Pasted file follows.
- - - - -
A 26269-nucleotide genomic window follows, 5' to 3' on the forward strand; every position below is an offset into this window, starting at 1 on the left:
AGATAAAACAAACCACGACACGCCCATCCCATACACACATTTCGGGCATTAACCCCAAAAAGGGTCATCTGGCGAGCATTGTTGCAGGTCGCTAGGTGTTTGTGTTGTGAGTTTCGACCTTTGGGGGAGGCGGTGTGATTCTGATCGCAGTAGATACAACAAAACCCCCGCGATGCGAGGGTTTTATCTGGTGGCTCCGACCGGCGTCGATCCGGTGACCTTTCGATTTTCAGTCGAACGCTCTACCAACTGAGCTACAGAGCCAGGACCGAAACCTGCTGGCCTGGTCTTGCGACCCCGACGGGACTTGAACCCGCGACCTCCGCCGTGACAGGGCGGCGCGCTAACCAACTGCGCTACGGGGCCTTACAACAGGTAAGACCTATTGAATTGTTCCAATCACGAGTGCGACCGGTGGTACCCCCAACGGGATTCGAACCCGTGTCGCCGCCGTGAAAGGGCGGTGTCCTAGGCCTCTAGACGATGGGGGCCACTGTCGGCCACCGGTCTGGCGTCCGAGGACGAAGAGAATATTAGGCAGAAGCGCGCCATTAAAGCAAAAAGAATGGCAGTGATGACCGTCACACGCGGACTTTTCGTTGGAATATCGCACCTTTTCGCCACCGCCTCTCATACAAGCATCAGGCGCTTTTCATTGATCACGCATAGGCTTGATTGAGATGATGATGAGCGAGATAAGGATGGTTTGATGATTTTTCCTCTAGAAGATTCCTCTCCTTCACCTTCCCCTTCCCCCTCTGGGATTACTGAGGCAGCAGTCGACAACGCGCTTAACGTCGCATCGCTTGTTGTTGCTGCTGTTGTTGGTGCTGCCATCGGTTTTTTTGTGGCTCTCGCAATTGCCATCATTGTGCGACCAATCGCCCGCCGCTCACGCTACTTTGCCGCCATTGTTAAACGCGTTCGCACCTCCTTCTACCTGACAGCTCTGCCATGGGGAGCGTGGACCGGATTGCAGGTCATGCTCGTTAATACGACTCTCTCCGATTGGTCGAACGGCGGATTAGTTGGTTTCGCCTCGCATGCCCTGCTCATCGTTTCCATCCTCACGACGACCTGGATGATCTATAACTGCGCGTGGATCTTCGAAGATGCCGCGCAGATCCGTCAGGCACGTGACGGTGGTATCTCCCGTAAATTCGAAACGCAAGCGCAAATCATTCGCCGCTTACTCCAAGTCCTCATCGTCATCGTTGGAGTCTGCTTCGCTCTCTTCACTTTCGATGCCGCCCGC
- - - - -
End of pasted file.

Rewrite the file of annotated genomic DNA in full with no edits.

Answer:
A 26269-nucleotide genomic window follows, 5' to 3' on the forward strand; every position below is an offset into this window, starting at 1 on the left:
AGATAAAACAAACCACGACACGCCCATCCCATACACACATTTCGGGCATTAACCCCAAAAAGGGTCATCTGGCGAGCATTGTTGCAGGTCGCTAGGTGTTTGTGTTGTGAGTTTCGACCTTTGGGGGAGGCGGTGTGATTCTGATCGCAGTAGATACAACAAAACCCCCGCGATGCGAGGGTTTTATCTGGTGGCTCCGACCGGCGTCGATCCGGTGACCTTTCGATTTTCAGTCGAACGCTCTACCAACTGAGCTACAGAGCCAGGACCGAAACCTGCTGGCCTGGTCTTGCGACCCCGACGGGACTTGAACCCGCGACCTCCGCCGTGACAGGGCGGCGCGCTAACCAACTGCGCTACGGGGCCTTACAACAGGTAAGACCTATTGAATTGTTCCAATCACGAGTGCGACCGGTGGTACCCCCAACGGGATTCGAACCCGTGTCGCCGCCGTGAAAGGGCGGTGTCCTAGGCCTCTAGACGATGGGGGCCACTGTCGGCCACCGGTCTGGCGTCCGAGGACGAAGAGAATATTAGGCAGAAGCGCGCCATTAAAGCAAAAAGAATGGCAGTGATGACCGTCACACGCGGACTTTTCGTTGGAATATCGCACCTTTTCGCCACCGCCTCTCATACAAGCATCAGGCGCTTTTCATTGATCACGCATAGGCTTGATTGAGATGATGATGAGCGAGATAAGGATGGTTTGATGATTTTTCCTCTAGAAGATTCCTCTCCTTCACCTTCCCCTTCCCCCTCTGGGATTACTGAGGCAGCAGTCGACAACGCGCTTAACGTCGCATCGCTTGTTGTTGCTGCTGTTGTTGGTGCTGCCATCGGTTTTTTTGTGGCTCTCGCAATTGCCATCATTGTGCGACCAATCGCCCGCCGCTCACGCTACTTTGCCGCCATTGTTAAACGCGTTCGCACCTCCTTCTACCTGACAGCTCTGCCATGGGGAGCGTGGACCGGATTGCAGGTCATGCTCGTTAATACGACTCTCTCCGATTGGTCGAACGGCGGATTAGTTGGTTTCGCCTCGCATGCCCTGCTCATCGTTTCCATCCTCACGACGACCTGGATGATCTATAACTGCGCGTGGATCTTCGAAGATGCCGCGCAGATCCGTCAGGCACGTGACGGTGGTATCTCCCGTAAATTCGAAACGCAAGCGCAAATCATTCGCCGCTTACTCCAAGTCCTCATCGTCATCGTTGGAGTCTGCTTCGCTCTCTTCACTTTCGATGCCGCCCGC